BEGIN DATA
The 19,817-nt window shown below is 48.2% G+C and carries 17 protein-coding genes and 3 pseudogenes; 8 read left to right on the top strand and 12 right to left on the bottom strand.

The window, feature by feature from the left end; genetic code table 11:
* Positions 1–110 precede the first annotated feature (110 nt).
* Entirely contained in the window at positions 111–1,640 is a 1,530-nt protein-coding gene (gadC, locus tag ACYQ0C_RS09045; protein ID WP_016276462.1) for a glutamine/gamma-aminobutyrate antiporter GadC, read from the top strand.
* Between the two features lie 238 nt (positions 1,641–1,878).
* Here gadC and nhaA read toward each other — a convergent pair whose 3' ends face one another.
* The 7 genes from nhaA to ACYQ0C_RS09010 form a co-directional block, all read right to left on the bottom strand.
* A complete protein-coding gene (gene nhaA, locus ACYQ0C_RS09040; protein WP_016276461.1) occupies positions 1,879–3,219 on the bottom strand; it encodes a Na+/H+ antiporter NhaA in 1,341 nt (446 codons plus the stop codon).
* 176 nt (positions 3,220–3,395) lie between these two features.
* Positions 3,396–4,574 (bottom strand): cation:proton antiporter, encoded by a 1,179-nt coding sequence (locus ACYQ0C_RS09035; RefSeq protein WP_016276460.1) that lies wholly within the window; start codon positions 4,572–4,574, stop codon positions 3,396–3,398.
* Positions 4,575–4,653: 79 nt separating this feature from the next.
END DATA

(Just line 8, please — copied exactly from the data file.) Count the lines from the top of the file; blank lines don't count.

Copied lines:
* A complete protein-coding gene (gene nhaA, locus ACYQ0C_RS09040; protein WP_016276461.1) occupies positions 1,879–3,219 on the bottom strand; it encodes a Na+/H+ antiporter NhaA in 1,341 nt (446 codons plus the stop codon).